Here’s a challenge: Name a country that makes better detective shows than Britain. Monk? A pale imitation of Poirot. CSI? Totally McCallum. And don’t get me started on books: I’ve been reading only Agatha Christie for ten months with no signs of boredom (though I’ve got DVDs of Prime Suspect 7, Cracker: A New Terror, and The Inspector Lynley Mysteries: Series 6 on the back burner just in case).
So with Masterpiece topping off season 1 of its hip, new, revamped Mystery! by airing the Billie Piper-fronted Shadow in the North (pictured, left) this Sunday, I thought we’d discuss the decade’s other whodunit classics (all are available on DVD).
1. Marple: Series 1-3 (2004-2007). The lowdown: Geraldine McEwen plays Christie’s amateur female sleuth in a dozen fresh mysteries. The guest stars (from Jack Davenport to Timothy Dalton) are so impressive, you’d be barmy to miss them. Best Case: “At Bertram’s Hotel.” Love Actually’s Martine McCutcheon and Green Wing’s Stephen Mangan help McEwan solve a murder spree at a London inn. Here’s a clip:
More whodunit classics, and your B&B calendar for the week, after the jump…
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2. Lewis: Series 1 (2007). The lowdown: Former Morse sidekick Lewis (Kevin Whately) gets a young new partner (Piper’s real-life hubby Laurence Fox, pictured, middle). Best Case:“Expiation.” You’ll never guess the twisted secrets behind this mom’sfaked suicide, even when I tell you they involve husband-swapping andone really bloody sewing kit.
3. Wire in the Blood: Series 5 (2007). The lowdown:Quirky clinical psychologist Tony Hill (Robson Green, pictured, right) doesmore “thinking like a killer” to assist friend DI Alex (Simone Lahbib).Best Case: “The Names of Angels.” Two women are found raped and strangled. The catch:They’re wearing clothes belonging to victims killed years earlier inother countries and the murderer is working under not one, but three,stolen identities.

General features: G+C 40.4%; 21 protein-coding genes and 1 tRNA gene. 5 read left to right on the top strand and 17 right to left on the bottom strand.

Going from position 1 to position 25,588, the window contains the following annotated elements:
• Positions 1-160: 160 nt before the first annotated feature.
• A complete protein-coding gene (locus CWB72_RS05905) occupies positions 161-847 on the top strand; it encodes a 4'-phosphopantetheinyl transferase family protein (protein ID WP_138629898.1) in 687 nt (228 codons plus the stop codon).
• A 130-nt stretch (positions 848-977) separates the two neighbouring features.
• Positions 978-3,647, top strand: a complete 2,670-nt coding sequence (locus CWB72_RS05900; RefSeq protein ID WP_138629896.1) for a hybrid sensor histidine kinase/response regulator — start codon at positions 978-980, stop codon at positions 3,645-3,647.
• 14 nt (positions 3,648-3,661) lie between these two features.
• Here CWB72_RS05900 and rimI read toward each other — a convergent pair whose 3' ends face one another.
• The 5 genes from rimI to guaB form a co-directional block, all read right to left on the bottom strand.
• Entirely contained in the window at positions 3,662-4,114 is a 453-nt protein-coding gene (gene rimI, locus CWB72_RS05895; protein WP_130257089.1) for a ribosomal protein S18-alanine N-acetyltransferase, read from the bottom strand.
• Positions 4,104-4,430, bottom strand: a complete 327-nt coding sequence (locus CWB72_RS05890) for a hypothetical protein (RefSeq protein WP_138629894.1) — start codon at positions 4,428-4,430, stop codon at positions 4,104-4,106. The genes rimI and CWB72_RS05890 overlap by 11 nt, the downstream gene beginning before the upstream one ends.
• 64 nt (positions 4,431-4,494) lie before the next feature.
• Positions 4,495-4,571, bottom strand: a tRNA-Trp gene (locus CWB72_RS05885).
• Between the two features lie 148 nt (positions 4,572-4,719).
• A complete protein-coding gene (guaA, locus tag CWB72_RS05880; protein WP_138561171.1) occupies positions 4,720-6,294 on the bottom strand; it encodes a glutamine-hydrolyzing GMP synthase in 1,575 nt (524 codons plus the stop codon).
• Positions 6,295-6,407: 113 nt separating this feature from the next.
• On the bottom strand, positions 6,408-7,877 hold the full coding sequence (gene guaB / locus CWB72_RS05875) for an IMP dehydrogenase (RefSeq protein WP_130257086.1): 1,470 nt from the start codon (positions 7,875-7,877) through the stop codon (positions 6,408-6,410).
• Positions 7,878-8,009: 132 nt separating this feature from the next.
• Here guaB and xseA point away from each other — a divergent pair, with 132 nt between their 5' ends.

4. Poirot: The Definitive Collection (2000-2006). The lowdown: David Suchet returns as Christie’s Belgian detective for 12 feature-length episodes. Best Case: “FiveLittle Pigs.” Which of these family friends (Marc Warren, TobyStephens, Gemma Jones, and Julie Cox) poisoned an artist (The Wire’sAiden Gillen) and let his widow hang for it?
5. Rebus (2000-2001). The lowdown: Ian Rankin’s famous Scottish detective as portrayed by Mummy thesp John Hannah (Ken Stott replaced him for later seasons). Best Case: “Black and Blue.” Rebus tracks a copycat killer mimicking a murderer he locked up fifteen years before.
6. Murder in Suburbia: Series 1-2 (2004-2005). The lowdown: Small English towns have grisly murders too — and detectives Ash (Caroline Catz) and Scribbs (Lisa Faulkner) to solve them. Best Case: “Salsa.” Dancing’s dangerous — especially when you sashay off your balcony.
So, Anglophiles, agree with my ranking? What did I miss?
Your Bits and Bobs calendar for the week:
Monday (September 22nd): CBS premieres its adaptation of Worst Week of My Life (aka Worst Week) at 9:30pm. Comedy Central repeats Tony Blair’s Daily Show appearance at 11pm. Little Britain’s David Walliams and Matt Lucas visit Leno on NBC at 11:35pm.
Tuesday: Horatio Hornblower: Collector’s Edition, Jewel in the Crown: 25th Anniversary Edition, and Ken Russell at the BBC drop on DVD.
Wednesday: Walliams and Lucas appear on NBC’s Conan at 12:35pm.
Thursday: Journeyman’s Kevin McKidd joins ABC’s Grey’s Anatomy at 9pm.
Friday: Read A.S. Berman’s 30 Years of British Television,a fascinating collection of interviews with the likes of Lenny Henry,Eric Idle, and John Mortimer. Then pick up Sarah Lyall’s The Anglo Files, the New York Times writer’s witty account of moving to Britain in the mid-1990s.
Saturday: Professor Cutter and crew fight ginormous worms on BBC America’s Primeval at 9pm.
Sunday: Bubbles and Daffyd hit the States in HBO’s Little Britain USA at 10:30pm. It’s hilarious.